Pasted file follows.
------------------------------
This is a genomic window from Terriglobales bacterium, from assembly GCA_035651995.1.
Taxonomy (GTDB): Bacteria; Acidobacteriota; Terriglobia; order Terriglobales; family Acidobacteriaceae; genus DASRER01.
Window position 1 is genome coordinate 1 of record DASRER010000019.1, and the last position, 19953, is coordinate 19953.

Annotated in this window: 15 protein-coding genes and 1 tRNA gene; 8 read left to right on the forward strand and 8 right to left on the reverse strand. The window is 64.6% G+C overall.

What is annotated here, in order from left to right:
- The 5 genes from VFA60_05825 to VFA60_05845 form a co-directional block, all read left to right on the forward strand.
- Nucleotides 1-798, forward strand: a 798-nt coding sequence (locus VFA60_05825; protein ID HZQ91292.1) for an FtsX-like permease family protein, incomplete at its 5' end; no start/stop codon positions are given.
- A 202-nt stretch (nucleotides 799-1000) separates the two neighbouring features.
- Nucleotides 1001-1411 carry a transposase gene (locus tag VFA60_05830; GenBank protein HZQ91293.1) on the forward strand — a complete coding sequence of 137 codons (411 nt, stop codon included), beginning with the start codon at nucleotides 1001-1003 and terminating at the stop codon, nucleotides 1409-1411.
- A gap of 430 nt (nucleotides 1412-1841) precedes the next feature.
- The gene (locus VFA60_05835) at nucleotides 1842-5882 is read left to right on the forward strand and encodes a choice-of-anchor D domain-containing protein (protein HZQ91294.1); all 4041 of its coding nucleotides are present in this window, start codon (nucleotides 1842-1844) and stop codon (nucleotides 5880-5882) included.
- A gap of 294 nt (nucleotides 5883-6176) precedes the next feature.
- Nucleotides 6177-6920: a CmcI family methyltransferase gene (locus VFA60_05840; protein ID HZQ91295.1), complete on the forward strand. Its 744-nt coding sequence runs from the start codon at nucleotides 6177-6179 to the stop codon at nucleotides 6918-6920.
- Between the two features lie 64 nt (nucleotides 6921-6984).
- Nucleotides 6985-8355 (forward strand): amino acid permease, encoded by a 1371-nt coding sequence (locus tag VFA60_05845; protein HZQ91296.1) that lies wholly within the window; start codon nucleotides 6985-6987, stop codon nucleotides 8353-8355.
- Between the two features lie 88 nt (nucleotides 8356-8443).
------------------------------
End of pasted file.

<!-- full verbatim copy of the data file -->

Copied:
This is a genomic window from Terriglobales bacterium, from assembly GCA_035651995.1.
Taxonomy (GTDB): Bacteria; Acidobacteriota; Terriglobia; order Terriglobales; family Acidobacteriaceae; genus DASRER01.
Window position 1 is genome coordinate 1 of record DASRER010000019.1, and the last position, 19953, is coordinate 19953.

Annotated in this window: 15 protein-coding genes and 1 tRNA gene; 8 read left to right on the forward strand and 8 right to left on the reverse strand. The window is 64.6% G+C overall.

What is annotated here, in order from left to right:
- The 5 genes from VFA60_05825 to VFA60_05845 form a co-directional block, all read left to right on the forward strand.
- Nucleotides 1-798, forward strand: a 798-nt coding sequence (locus VFA60_05825; protein ID HZQ91292.1) for an FtsX-like permease family protein, incomplete at its 5' end; no start/stop codon positions are given.
- A 202-nt stretch (nucleotides 799-1000) separates the two neighbouring features.
- Nucleotides 1001-1411 carry a transposase gene (locus tag VFA60_05830; GenBank protein HZQ91293.1) on the forward strand — a complete coding sequence of 137 codons (411 nt, stop codon included), beginning with the start codon at nucleotides 1001-1003 and terminating at the stop codon, nucleotides 1409-1411.
- A gap of 430 nt (nucleotides 1412-1841) precedes the next feature.
- The gene (locus VFA60_05835) at nucleotides 1842-5882 is read left to right on the forward strand and encodes a choice-of-anchor D domain-containing protein (protein HZQ91294.1); all 4041 of its coding nucleotides are present in this window, start codon (nucleotides 1842-1844) and stop codon (nucleotides 5880-5882) included.
- A gap of 294 nt (nucleotides 5883-6176) precedes the next feature.
- Nucleotides 6177-6920: a CmcI family methyltransferase gene (locus VFA60_05840; protein ID HZQ91295.1), complete on the forward strand. Its 744-nt coding sequence runs from the start codon at nucleotides 6177-6179 to the stop codon at nucleotides 6918-6920.
- Between the two features lie 64 nt (nucleotides 6921-6984).
- Nucleotides 6985-8355 (forward strand): amino acid permease, encoded by a 1371-nt coding sequence (locus tag VFA60_05845; protein HZQ91296.1) that lies wholly within the window; start codon nucleotides 6985-6987, stop codon nucleotides 8353-8355.
- Between the two features lie 88 nt (nucleotides 8356-8443).